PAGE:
In an interview with Wharton Business Daily on SiriusXM, Wharton marketing professor Patti Williams offers her take on this year’s Super Bowl ads.

Arnold Schwarzenegger and Salma Hayek singing off-key to “Electric Avenue” was amusing, but their star turn as Greek gods in a BMW commercial wasn’t enough to elevate this year’s batch of Super Bowl ads above middling.

“They were marginally better than they were last year, but I don’t think there were really any breakout hits that we’re going to remember 10 years from now. They were a little mediocre,” Wharton marketing professor Patti Williams said during a segment on Wharton Business Daily on SiriusXM. (Listen to the podcast above.)

Companies reportedly paid up to $7 million for a 30-second spot during the Super Bowl match-up between the Los Angeles Rams and the Cincinnati Bengals. As in previous years, brands relied heavily on humor and celebrities to deploy their messages. There was Tommy Lee Jones as a grumpy old man behind the wheel of a Toyota, besties Paul Rudd and Seth Rogen reminiscing over a bag of Lay’s potato chips, and Peyton and Eli Manning pitching for Ceasars Sportsbook alongside comedian J.B. Smoove and Oscar-winner Halle Berry.

“The Mannings were everywhere, weren’t they?” Williams said with a chuckle. “Every single ad I watched, I seemed to find one of them.”

But perhaps what stood out this year was the deep dive into nostalgia. A sense of the familiar was threaded throughout the ads, with repeat celebrity appearances and plenty of throwback tunes including Salt-N-Pepa’s “Push It” for Doritos, Bonnie Tyler’s “Total Eclipse of the Heart” for Kia spot, and Schwarzenegger’s aforementioned warbling to the ‘80s chart-topper by Eddy Grant.

Even the hip-hop halftime show was a nod to nostalgia, with Dr. Dre, Snoop Dogg, Eminem, Mary J. Blige, Kendrick Lamar, and 50 Cent belting out songs that were emblematic for audience members in their 40s and 50s.

Williams said she wasn’t surprised that brands leaned into nostalgia during the tough times of the COVID-19 pandemic.

“Nostalgia is a common theme in Super Bowl ads in general. It brings together people of all ages, so this is something that appeals to everyone,” she said. “But especially in times of uncertainty, when people are dealing with a lot of stress, nostalgia often is a place of comfort.”

For its share of nostalgia, Budweiser returned to the story of the Clydesdale and yellow Labrador after opting out of running a commercial during the 2021 Super Bowl broadcast. Williams said that although the horse and dog are heartwarming, the ad missed its mark.

“My own sense is while [Budweiser’s] ambition was pretty grand in that ad — to speak to resilience in America and a sense of hopefulness — the ad itself didn’t play very well,” she said. “It was so quick that there wasn’t a lot of time to build that kind of empathy and bond with the characters. I was just trying to figure out what was happening the whole time.”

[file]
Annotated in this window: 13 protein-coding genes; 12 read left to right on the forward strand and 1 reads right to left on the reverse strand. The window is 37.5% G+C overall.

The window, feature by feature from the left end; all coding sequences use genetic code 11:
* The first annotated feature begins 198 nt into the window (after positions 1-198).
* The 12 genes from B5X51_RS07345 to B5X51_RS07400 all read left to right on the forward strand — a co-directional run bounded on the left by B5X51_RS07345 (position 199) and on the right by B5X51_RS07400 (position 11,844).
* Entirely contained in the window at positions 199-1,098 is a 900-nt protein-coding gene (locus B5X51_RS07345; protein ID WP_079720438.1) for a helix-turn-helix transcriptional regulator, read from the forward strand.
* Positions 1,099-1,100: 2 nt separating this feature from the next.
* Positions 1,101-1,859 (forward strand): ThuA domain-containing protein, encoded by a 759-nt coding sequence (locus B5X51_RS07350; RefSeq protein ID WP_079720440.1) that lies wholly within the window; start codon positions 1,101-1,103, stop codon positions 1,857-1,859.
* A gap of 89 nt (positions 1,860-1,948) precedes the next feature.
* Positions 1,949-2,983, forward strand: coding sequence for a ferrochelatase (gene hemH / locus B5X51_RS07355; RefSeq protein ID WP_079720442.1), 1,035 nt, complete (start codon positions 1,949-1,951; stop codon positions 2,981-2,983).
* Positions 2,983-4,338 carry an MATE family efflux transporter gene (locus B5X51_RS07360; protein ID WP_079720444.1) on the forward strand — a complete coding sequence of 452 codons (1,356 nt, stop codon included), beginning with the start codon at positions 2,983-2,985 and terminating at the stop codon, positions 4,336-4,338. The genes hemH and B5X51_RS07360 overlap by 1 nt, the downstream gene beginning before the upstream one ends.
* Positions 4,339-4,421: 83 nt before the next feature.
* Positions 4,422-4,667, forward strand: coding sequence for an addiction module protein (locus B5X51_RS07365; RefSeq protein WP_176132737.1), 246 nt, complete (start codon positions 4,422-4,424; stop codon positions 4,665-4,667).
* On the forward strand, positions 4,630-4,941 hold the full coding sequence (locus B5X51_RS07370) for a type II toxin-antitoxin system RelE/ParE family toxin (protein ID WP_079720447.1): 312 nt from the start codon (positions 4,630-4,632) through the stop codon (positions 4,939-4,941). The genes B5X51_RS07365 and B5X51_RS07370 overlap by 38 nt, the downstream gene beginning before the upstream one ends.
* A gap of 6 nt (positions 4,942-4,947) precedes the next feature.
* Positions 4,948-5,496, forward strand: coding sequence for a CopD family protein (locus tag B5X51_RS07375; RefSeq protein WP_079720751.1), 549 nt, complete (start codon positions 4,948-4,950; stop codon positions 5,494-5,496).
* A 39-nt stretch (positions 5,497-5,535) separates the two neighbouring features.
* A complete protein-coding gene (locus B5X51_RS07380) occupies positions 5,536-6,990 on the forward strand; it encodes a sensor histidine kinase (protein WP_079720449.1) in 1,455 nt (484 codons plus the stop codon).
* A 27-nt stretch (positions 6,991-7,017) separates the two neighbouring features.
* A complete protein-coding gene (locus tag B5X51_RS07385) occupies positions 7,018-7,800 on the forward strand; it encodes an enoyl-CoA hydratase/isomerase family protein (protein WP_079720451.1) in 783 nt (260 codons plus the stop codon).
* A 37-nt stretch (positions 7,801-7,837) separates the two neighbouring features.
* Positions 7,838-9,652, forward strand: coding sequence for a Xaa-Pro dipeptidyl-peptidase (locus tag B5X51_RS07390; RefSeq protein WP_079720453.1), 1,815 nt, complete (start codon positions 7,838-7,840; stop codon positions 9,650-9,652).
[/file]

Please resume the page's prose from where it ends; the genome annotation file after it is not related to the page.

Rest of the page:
Williams also had mixed feelings on Toyota’s commercial featuring the McKeever brothers. The ad is a moving account of the brothers’ lifelong Paralympics journey, but it doesn’t exactly sell the brand.

“They were marginally better than they were last year, but I don’t think there were really any breakout hits that we’re going to remember 10 years from now.” –Patti Williams

“I don’t really get how it relates back to Toyota,” the professor said. “It’s a beautiful ad, it’s a beautiful story. What does it do for Toyota and what is it telling me that Toyota can do for me? I’m not really sure I get that sense.”

Williams praised Google’s ad for its Pixel 6 phone camera that accurately captures darker skin tones. Given the controversy swirling around the NFL and its track record on race, it was disappointing that few companies sought to highlight diversity in their Super Bowl ads this year, she said. But Google did.

“There was a lot of pressure around the advertisers this year in the Super Bowl to really speak to diversity, equity, and inclusion, whether it was in casting or directing or behind the camera. Maybe there were a few more faces of color in the ads, but that wasn’t a strong point overall,” Williams said. Google “wasn’t performative in its desire to address DEI issues. It really addressed a meaningful issue and showed its technology doing well in a place that really matters.”

Among her favorites was the Amazon Alexa ad featuring celebrity couple Scarlett Johansson and Colin Jost. The commercial comically played on the privacy concerns around data collection, with the device revealing the sarcastic inner thoughts of both husband and wife.

“They are very charming, and the ad itself shows you the effectiveness of Alexa,” she said. “It’s a little bit creepy at the same time. Do I love the idea that Alexa may be reading my mind? That seems a little bothersome.”

Meanwhile, Coinbase is getting buzz for its silent ad featuring a QR code bouncing around a black screen like the old Atari game of Pong.

“That seemed like a crazy ad to me,” Williams said, pointing out that it ranked last on the popular USA Today’s Ad Meter while Adweek gave it top marks for simplicity. She said it would be interesting to know how many viewers actually scanned and opened the code.

Ultimately, she said, the best commercials are the ones that provide the greatest return for the brands, which is why so many of the Super Bowl spots are released as a preview to generate publicity before the big game or are part of a larger campaign that continues after the Lombardi trophy is won.

“You’re spending $7 million for 30 seconds here. It’s hard to get enough return from that one 30-second instance to really make the ad pay off for your business or even in terms of the attention you might be getting,” Williams said.